As it’s afloat does that make it a boat?

Alex Hartley
(above) Alex Hartley at his installation at the Victoria Miro gallery in London last week: ‘a lunar module as designed by Harold Steptoe’. Photograph: Suki Dhanda for the Observer

This is an edited version of a review in last Sunday’s ‘Observer ‘The New Review’ section.

Last Monday, at about 9.30am, I became a citizen of a nation called Nowhereisland. Unlike becoming a British citizen, a tricky process which involves being tested on the number of parliamentary constituencies, joining the nascent population of Nowhereisland was easy. I logged on to its website, supplied my name, address and age and… tah dah! Job done. As I write, Nowhereisland’s population is 3,323: still a way off that of Monaco (30,539) and Liechtenstein (35,236), but already rather bigger than that of the Falkland Islands (3,140). Unlike these places, however, newcomers to Nowhereisland are welcome irrespective of their ability to make a living or the size of their bank balances. Handy. A certificate proving my status will, therefore, be arriving in the post in the next few days.

Nowhereisland is the brainchild of Alex Hartley, a British artist, and its physical manifestation – a floating sculpture made mostly of matter collected from an island in the High Arctic – is to be one of the 12 projects in the (clumsily titled) “Artists taking the lead” section of next year’s Cultural Olympiad. But we will come back to this piece of genius/madness. Nowhereisland’s 500-mile journey around the south-west coast of England – the island will be pulled along by a tug and moored at several ports en route – does not begin until July 2012.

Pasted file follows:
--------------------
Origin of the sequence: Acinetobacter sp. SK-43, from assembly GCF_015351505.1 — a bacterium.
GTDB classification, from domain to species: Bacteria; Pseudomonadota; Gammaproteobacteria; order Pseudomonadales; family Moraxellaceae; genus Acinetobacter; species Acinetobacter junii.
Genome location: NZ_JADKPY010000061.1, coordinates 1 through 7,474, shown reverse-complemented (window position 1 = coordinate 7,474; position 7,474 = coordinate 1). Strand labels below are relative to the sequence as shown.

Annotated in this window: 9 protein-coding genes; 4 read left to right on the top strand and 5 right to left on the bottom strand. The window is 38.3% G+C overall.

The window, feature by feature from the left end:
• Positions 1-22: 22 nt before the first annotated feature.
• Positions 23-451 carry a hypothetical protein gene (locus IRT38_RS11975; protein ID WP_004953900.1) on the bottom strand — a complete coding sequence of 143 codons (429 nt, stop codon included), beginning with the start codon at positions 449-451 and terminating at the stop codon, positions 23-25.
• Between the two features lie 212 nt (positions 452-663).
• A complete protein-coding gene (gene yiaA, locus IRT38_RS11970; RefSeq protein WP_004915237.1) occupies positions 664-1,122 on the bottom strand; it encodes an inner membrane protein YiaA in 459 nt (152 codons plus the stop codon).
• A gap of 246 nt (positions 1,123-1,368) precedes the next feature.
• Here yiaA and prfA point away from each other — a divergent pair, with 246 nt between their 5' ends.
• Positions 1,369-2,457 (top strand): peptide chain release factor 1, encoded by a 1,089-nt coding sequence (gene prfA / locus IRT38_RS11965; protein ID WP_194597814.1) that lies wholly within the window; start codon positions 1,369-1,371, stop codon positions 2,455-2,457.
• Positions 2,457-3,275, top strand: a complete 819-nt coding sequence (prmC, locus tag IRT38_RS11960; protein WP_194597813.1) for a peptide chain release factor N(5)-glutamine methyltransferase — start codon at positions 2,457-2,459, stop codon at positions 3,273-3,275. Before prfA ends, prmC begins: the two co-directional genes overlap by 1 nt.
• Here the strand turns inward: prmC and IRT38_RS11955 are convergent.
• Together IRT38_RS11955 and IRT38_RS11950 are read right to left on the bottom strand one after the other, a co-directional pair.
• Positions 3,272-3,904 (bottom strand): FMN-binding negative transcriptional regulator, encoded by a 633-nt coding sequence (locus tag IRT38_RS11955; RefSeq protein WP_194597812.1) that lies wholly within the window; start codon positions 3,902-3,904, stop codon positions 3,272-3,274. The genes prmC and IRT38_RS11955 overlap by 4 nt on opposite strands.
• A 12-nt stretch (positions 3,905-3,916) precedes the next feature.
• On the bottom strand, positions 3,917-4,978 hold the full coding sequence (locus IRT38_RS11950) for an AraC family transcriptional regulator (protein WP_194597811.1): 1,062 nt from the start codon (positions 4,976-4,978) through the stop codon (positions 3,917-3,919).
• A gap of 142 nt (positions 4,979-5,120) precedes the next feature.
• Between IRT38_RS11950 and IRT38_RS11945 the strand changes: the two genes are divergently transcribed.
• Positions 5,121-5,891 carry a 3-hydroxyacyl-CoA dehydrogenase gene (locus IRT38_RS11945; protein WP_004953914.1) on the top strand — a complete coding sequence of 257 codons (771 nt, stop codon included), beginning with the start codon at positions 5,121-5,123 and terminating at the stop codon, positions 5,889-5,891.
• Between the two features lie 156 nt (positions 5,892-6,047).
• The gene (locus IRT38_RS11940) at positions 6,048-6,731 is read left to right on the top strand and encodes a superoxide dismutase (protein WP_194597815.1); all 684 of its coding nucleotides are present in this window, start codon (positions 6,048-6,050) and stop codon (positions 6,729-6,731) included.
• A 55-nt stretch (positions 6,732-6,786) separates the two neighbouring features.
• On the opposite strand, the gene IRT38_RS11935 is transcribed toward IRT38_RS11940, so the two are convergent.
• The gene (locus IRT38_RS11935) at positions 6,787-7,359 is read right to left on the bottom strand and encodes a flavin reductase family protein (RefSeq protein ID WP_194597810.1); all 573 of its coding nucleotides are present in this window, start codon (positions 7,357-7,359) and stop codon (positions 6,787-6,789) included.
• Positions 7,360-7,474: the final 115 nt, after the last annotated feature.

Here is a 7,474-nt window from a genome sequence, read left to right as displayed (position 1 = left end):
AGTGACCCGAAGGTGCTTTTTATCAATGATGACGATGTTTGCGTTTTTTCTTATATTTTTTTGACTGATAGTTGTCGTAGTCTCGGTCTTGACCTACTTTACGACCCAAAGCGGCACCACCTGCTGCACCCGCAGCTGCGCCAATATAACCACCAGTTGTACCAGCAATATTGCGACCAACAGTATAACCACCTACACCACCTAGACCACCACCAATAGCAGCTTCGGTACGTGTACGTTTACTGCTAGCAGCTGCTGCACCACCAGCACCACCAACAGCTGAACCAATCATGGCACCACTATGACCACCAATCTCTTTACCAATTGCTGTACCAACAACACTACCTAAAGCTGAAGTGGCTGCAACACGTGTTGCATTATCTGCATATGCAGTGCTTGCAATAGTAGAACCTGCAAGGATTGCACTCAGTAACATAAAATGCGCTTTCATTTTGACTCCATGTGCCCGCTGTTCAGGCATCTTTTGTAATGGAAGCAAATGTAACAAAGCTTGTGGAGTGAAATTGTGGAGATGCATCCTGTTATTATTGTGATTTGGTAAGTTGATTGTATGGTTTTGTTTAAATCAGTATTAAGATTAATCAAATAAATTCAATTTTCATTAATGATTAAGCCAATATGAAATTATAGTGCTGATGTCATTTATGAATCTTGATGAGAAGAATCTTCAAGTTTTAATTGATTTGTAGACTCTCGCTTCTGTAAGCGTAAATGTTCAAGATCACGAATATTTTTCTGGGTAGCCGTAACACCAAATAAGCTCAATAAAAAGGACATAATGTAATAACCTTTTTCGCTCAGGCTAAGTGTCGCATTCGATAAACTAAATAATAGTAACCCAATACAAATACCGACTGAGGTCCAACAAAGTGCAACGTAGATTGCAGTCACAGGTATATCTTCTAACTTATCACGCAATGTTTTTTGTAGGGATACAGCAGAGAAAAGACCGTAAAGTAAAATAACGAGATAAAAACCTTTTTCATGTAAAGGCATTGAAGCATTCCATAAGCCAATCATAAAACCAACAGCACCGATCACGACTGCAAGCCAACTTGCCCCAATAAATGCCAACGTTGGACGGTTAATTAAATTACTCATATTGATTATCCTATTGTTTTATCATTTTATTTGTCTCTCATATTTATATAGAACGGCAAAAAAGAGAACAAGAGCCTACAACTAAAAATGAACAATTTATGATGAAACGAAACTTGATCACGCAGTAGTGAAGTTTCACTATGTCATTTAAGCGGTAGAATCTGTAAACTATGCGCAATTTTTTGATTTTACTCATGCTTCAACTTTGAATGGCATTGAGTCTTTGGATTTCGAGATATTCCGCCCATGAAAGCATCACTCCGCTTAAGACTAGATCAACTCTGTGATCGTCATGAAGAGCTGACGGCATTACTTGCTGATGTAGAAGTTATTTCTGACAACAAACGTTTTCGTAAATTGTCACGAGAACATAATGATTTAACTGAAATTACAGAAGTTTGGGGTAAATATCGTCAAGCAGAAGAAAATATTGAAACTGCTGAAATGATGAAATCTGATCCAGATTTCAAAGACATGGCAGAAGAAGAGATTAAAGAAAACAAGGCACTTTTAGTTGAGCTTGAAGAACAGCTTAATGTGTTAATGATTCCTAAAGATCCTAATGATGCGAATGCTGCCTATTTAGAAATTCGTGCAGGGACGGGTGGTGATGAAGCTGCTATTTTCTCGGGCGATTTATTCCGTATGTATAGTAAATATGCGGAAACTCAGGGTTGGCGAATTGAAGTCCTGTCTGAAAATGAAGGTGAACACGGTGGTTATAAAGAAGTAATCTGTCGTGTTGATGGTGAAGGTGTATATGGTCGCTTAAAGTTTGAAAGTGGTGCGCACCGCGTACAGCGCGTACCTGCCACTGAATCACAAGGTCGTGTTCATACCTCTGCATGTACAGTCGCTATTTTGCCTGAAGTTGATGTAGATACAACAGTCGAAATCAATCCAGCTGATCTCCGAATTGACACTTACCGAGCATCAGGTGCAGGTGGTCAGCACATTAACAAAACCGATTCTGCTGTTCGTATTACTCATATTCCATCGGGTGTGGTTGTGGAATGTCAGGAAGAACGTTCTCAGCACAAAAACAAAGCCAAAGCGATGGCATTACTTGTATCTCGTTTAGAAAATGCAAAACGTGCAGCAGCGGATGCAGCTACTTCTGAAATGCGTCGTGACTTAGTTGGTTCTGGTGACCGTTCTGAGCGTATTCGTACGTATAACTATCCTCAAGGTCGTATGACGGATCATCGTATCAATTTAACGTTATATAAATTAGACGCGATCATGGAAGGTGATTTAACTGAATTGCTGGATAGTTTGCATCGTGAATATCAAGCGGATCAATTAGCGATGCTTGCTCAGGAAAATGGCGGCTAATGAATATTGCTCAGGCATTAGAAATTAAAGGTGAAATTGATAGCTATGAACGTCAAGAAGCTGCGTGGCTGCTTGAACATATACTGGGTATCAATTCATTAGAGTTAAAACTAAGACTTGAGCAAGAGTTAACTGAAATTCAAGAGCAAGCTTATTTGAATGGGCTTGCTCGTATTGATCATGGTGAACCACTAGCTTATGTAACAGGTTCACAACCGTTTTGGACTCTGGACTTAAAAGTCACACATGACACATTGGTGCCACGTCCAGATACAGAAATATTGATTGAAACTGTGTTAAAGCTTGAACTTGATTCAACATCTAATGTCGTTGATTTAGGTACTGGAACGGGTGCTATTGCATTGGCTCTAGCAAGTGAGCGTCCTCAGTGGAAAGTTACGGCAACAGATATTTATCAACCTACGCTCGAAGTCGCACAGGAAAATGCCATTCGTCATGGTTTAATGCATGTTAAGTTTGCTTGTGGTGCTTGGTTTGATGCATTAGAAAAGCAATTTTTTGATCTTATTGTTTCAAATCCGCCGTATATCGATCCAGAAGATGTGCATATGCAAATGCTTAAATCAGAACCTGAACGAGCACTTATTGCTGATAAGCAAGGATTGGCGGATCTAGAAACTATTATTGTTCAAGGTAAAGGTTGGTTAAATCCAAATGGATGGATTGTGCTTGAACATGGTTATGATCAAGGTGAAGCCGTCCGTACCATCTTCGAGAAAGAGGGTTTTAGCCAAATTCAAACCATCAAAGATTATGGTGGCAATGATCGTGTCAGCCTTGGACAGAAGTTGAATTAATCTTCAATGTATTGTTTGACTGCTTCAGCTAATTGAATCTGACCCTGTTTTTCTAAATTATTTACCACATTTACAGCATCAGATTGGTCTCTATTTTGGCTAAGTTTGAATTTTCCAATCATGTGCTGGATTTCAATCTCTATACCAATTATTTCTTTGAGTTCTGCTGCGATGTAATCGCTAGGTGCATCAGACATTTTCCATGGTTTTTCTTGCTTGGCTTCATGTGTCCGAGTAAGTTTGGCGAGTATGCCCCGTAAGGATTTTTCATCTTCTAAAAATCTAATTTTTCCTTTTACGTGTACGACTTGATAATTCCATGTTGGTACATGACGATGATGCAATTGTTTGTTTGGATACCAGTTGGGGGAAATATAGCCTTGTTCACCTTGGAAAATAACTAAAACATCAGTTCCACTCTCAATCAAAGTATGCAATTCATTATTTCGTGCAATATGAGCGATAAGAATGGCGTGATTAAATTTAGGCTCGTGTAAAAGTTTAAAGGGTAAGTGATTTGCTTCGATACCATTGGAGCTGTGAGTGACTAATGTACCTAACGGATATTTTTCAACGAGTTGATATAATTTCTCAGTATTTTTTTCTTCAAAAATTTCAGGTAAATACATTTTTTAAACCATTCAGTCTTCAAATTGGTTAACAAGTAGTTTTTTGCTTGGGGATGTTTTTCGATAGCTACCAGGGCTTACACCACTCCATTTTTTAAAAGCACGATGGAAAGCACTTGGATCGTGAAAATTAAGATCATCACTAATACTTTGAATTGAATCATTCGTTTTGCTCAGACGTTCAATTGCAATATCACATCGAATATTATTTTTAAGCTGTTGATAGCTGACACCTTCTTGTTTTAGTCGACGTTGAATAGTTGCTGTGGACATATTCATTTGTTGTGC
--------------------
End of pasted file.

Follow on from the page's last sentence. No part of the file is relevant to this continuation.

From the outside, the dome looks ramshackle, especially compared to the sleek lines of the gallery: made from rusting car bonnets cut into triangles, it’s a lunar module as designed by Harold Steptoe. A chicken coop – the hens travelled with Alex from his home in Devon – only adds to the feeling of slight desperation. Inside, though, it’s unexpectedly cosy. The walls have been lined with hessian and, thanks to a wood-burning stove, it’s warm.

Is it spooky at night, when the gallery is empty? Hartley smiles. “It is a bit spooky, yes. But there’s loads of wildlife: a heron and a fox that lives under the pontoon.” His first sleepover was rudely interrupted when the stove overheated, melted part of his chimney and smoke poured in. But he has fixed this problem now and seems quite content. What did Victoria Miro think when he told her of his plans? Wouldn’t she have preferred that he build, say, an elegant glass box? “Luckily, she was really into it. Sometimes, though, you just have to be a bit ballsy and say, ‘This is what I’m doing.'” And his chutzpah, he thinks, has paid off. The dome has exceeded his expectations. “The smoke and the chickens animate it,” he says. His new home is at once out of time, and out of place, and yet, somehow, alive.

What will happen to his new home when the show ends in January? “Oh, I’ll take it back to Devon,” he says. “I’d be sad not to keep it with me.” For now, though, he is going to enjoy the curious peace it affords: it has a hermetic quality that makes you forget you are in the heart of London. He calls this dome, hunkered and hidden, art. But you could also call it, literally and metaphorically, the quiet before the storm.

Nowhereisland will be moored at Weymouth, Dorset from 25 July 2012 before beginning its journey around the south-west coast of England, arriving in Bristol on 9 Sept. For more details, go to nowhereisland.org

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